How the ‘building blocks’ of muscles work together

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Researchers have examined closely how sarcomeres, the basic building blocks within all skeletal and cardiac muscles, work together using a new technique.

Their findings could advance research into a wide range of muscle malfunctions as simple as a slight strain after exercise or as serious as heart failure and muscular dystrophy.

Sarcomeres are the smallest unit within a muscle in which all the molecules responsible for making a muscle work can be found intact. These minuscule structures, about one hundred times smaller in diameter than an average human hair, work cooperatively to produce force during muscle contraction.

Scientists have known for some time that when muscles are active, many million sarcomeres work together, and that muscle malfunctions can be due, at least in part, to miscommunication between sarcomeres. But how exactly this communication takes place has been a mystery until now. No one before has been able to isolate a single sarcomere, watch it in action, and measure what’s going on.

“It was very, very tricky and sometimes frustrating for the students working on this project over the last few years,” says Dilson Rassier, who teaches in the kinesiology department at McGill University and is the lead researcher on the study in the Proceedings of the National Academy of Sciences.

“We used micro-fabricated needles to measure force and high-tech microscopy to isolate the sarcomeres and then watch them contracting. One of our collaborators had to develop a mathematical model to analyze the data because the numbers involved were so minuscule and so precise,” Rassier says.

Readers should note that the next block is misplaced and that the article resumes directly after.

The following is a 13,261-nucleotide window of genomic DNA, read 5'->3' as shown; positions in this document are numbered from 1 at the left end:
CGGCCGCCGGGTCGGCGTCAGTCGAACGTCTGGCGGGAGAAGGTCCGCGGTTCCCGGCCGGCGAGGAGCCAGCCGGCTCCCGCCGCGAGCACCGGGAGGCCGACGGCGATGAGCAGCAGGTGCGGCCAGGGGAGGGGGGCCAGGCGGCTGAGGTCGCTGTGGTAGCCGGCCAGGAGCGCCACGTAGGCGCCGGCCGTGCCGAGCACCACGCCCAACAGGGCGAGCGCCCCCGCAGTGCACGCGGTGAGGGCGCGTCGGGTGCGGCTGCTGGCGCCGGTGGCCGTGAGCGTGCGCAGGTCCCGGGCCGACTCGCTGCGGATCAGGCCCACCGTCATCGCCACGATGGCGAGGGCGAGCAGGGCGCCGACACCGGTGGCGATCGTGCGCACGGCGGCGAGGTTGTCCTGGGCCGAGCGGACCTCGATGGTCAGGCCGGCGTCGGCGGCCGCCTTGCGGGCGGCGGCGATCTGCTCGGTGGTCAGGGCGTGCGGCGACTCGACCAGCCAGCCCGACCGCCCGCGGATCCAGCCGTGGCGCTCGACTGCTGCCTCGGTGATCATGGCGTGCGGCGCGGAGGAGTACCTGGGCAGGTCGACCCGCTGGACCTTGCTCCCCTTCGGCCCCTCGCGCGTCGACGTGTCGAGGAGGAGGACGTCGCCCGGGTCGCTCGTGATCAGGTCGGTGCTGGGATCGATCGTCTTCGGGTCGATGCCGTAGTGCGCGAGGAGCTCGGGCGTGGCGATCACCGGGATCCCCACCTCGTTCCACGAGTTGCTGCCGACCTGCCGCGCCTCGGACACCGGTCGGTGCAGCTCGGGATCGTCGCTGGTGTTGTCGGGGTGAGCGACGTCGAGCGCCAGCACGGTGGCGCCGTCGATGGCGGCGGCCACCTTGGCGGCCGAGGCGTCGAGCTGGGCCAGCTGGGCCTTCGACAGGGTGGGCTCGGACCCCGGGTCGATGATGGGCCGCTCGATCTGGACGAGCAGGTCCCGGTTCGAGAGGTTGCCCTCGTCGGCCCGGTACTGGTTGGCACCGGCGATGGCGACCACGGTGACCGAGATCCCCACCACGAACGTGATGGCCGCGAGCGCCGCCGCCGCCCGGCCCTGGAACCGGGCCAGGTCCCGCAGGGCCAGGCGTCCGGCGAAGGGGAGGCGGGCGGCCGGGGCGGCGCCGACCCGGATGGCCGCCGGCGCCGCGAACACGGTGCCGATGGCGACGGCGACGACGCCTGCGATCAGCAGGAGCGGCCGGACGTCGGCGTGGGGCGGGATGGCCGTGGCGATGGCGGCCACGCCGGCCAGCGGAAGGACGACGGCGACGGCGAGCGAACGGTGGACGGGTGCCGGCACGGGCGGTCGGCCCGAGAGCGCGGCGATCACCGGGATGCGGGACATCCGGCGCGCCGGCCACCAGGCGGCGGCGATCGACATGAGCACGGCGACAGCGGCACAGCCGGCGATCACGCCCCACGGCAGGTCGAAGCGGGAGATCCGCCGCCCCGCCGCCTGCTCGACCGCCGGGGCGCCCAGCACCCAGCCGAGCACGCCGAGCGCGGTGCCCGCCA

There are between 2,000 and 2,500 sarcomeres found together in linked coils in each 10 millimeters of muscle fiber. To watch the sarcomeres in action, the researchers first had to isolate a single myofibril (the basic rod-like units which make up muscle tissue) and then zoom in on an individual sarcomere. Then they experimented with different concentrations of calcium (which is responsible for triggering muscle activation and relaxation) to cause the sarcomeres to contract and measure their force.

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They discovered that, in a healthy myofibril, all the neighboring sarcomeres adjust to the activation of one single sarcomere.

This finding shows a cooperative mechanism among sarcomeres in a myofibril that is linked to the specific properties of sarcomeric molecules. This inter-sarcomere dynamic is crucial for the understanding of the molecular mechanism of contraction.

“Our next step is to look into what happens in heart failure and other diseases of the muscular system when sarcomeres fail to cooperate,” says Rassier.

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The Canadian Institutes for Health Research (CIHR), the Natural Science and Engineering Research Council of Canada (NSERC), the National Counsel of Technological and Scientific Development (CNPq, Brazil), and the Canada Research Chair Program provided funding for the study.

Source: McGill University